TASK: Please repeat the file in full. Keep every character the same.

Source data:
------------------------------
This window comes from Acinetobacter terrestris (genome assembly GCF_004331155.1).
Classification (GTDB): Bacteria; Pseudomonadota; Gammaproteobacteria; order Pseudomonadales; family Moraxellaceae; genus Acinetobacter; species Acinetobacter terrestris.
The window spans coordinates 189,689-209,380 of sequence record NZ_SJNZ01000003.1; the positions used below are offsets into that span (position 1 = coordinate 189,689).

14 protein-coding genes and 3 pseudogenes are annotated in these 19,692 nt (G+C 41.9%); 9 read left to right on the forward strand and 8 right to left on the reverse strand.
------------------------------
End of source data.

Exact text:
This window comes from Acinetobacter terrestris (genome assembly GCF_004331155.1).
Classification (GTDB): Bacteria; Pseudomonadota; Gammaproteobacteria; order Pseudomonadales; family Moraxellaceae; genus Acinetobacter; species Acinetobacter terrestris.
The window spans coordinates 189,689-209,380 of sequence record NZ_SJNZ01000003.1; the positions used below are offsets into that span (position 1 = coordinate 189,689).

14 protein-coding genes and 3 pseudogenes are annotated in these 19,692 nt (G+C 41.9%); 9 read left to right on the forward strand and 8 right to left on the reverse strand.